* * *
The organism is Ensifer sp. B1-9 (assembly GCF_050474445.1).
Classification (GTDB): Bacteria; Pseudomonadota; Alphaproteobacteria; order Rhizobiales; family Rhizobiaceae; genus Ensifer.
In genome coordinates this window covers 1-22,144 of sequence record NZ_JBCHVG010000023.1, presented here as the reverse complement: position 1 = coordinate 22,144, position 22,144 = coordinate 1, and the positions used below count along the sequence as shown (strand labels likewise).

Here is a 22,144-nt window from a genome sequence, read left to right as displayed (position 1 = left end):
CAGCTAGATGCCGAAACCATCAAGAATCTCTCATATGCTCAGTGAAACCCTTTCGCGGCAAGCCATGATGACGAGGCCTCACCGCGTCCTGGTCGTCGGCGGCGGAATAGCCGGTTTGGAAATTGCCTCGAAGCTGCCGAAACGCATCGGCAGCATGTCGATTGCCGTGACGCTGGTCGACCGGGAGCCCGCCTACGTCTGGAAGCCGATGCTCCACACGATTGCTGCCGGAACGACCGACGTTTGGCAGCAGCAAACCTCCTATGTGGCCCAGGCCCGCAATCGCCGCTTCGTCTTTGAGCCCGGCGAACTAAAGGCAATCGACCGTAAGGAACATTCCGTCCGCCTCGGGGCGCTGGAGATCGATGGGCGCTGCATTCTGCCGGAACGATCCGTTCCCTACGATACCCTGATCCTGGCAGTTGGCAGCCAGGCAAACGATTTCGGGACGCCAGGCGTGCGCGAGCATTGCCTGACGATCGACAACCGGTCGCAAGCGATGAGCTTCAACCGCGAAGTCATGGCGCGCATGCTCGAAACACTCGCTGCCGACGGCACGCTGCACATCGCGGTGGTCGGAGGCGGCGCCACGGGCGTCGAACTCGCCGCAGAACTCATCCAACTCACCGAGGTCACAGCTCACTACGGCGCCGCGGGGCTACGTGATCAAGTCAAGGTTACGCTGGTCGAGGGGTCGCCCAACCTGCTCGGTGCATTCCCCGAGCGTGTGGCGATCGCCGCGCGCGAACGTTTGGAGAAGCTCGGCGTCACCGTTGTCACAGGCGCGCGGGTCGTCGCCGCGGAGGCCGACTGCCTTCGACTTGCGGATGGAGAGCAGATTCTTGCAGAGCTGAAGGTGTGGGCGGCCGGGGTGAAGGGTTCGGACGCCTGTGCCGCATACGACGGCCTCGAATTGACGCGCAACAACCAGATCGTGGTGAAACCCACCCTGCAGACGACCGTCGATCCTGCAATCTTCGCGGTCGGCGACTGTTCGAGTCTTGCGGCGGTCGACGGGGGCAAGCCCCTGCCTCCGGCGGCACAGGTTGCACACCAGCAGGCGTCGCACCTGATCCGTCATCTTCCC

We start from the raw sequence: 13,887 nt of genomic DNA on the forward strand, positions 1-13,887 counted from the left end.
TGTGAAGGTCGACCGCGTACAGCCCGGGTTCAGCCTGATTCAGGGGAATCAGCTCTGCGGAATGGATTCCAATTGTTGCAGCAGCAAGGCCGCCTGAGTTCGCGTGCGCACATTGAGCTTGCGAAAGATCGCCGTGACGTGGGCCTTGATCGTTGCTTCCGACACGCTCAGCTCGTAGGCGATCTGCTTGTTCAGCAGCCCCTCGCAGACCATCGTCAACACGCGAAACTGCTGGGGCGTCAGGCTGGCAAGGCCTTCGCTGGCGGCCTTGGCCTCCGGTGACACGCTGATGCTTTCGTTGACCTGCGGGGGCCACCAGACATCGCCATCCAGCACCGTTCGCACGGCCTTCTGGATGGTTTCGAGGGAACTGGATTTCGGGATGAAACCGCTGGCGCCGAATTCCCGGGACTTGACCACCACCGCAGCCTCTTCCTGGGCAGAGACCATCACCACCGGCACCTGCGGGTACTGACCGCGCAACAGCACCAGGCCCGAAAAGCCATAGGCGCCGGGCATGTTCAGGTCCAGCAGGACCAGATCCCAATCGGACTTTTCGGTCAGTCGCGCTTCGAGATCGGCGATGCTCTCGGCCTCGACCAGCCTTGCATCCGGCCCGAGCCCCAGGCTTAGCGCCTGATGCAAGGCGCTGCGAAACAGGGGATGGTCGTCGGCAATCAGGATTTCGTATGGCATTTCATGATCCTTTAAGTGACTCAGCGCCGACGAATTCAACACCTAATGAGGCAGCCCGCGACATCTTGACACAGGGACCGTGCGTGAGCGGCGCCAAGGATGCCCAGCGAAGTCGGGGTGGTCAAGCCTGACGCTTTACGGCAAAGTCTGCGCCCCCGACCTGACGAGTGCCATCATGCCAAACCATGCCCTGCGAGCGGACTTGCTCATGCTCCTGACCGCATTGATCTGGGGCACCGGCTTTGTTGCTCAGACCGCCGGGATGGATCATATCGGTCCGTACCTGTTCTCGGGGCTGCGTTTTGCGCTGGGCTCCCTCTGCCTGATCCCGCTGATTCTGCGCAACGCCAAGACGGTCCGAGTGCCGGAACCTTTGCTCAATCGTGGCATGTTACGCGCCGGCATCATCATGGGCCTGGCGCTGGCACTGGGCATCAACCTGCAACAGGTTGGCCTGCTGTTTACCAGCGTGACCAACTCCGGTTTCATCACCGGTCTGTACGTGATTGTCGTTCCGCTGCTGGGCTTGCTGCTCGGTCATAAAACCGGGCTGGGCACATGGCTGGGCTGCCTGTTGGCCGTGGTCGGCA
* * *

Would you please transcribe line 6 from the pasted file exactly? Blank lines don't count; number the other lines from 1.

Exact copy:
We start from the raw sequence: 13,887 nt of genomic DNA on the forward strand, positions 1-13,887 counted from the left end.